British scientists say there is conclusive proof that a skeleton found under a parking lot in Leicester is that of England’s King Richard III. But the DNA testing of the remains has raised questions on the legitimacy of the bloodline of the Royal family.
Nearly 527 years after his demise, it is now assumed that Richard III was actually a blue-eyed blond and the present Queen may not be a descendant of John of Gaunt and Edward III lineage (but many of us already knew that because of the Windsors). The findings also reveal details about the king’s curved spine and the injuries that killed him. King Richard III was the last English monarch to die on a battlefield, in 1485.
For the DNA testing, five anonymous living donors, all members of the extended family of the present Duke of Beaufort, who claim descent from the Tudors through children of Gaunt, provided their DNA samples. Their samples should have matched the Y chromosomes, which were extracted from Richard III’s bones, but none did.
Richard III’s identity was proved using the mitochondrial DNA provided by two living relatives from his sister’s line of family. This means there is a break in the claimed line of Beaufort descent or as the scientists call it : ‘a false paternity event.’
It was always believed that Richard III was a dark eyed man with shoulder length black hair. DNA analysis also disapproves that theory. Scientists now believe that there is a 96% chance that he had blue eyes and 77% chance that he was blond at least in childhood.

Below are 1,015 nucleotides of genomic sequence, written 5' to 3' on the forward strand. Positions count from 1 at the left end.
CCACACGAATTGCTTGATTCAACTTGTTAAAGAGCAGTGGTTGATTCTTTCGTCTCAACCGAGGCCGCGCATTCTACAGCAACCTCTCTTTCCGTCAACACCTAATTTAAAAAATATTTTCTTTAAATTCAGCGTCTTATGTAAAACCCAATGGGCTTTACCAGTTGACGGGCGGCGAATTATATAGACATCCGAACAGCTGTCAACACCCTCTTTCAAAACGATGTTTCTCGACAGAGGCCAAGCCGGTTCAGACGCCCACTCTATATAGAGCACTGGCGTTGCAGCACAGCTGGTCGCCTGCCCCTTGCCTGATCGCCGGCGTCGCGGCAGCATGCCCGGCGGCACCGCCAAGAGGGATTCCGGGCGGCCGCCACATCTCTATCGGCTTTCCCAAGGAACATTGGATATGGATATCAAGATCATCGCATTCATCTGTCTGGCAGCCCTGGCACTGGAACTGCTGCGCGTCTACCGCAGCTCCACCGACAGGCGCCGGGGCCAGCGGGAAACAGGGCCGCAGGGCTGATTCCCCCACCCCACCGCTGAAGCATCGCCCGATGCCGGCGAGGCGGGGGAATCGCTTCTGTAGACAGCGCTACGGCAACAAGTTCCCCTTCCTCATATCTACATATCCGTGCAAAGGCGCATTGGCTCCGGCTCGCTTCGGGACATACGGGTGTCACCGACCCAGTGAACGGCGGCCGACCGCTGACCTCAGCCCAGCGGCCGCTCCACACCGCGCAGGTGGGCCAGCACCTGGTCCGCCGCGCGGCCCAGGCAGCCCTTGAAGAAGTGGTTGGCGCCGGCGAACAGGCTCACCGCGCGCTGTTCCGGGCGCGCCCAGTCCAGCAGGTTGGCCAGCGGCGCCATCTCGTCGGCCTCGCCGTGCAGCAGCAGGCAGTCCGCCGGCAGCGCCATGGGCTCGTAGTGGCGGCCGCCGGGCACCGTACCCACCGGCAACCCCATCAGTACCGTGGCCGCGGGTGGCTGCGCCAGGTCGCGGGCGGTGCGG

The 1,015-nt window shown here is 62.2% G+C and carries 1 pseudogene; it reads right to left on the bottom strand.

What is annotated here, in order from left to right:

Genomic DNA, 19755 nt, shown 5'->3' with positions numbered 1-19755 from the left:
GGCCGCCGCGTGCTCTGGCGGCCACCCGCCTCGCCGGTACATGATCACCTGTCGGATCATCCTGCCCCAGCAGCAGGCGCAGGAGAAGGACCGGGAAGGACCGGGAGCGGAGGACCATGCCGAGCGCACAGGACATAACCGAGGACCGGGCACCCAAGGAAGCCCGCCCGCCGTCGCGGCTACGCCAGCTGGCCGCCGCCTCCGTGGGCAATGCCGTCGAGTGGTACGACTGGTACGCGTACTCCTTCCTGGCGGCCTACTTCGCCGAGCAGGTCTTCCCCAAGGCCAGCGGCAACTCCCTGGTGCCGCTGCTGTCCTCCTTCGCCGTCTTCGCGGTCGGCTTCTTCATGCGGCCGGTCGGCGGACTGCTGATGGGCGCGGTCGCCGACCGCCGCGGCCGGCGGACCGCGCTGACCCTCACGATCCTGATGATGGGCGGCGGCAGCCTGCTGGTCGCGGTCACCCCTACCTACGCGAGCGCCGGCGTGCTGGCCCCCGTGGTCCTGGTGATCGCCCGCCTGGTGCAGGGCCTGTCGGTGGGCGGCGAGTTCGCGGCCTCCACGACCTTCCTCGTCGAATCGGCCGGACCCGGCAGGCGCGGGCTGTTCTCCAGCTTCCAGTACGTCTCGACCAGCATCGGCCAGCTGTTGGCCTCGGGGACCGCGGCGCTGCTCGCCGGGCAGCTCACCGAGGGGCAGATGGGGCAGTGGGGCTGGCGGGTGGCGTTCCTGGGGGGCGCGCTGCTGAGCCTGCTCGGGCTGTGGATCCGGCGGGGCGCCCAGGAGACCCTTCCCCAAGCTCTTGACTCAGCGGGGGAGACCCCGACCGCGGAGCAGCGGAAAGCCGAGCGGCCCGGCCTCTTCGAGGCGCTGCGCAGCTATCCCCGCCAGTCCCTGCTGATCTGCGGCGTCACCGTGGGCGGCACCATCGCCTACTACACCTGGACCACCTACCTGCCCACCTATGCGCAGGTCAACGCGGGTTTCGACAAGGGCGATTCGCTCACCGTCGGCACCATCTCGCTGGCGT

“Richard can be likened to a missing person’s case,” said Turi King, a geneticist at the University of Leicester who led the research. “The probability that this is Richard is 99.999 percent,” she said. When King and colleagues compared the skeleton’s DNA obtained from the ground-up powder of one tooth and a leg bone to samples provided by a 14th cousin on Richard’s maternal side, they found a perfect match.
Researchers say they can’t point where on the family tree the adultery occurred, but they believe that the findings potentially raise questions about the legitimacy of Henry V, Henry VI and the entire Tudor dynasty.
Kevin Schürer, a genealogist and co-researcher at Leicester University, was guarded in his response saying, “We are not in any way indicating that Her Majesty (Elizabeth II) shouldn’t be on the throne. These things happened back then. The claims to thrones were based on more than just having royal blood. It also depended on things like battlefield victories or royal marriages.”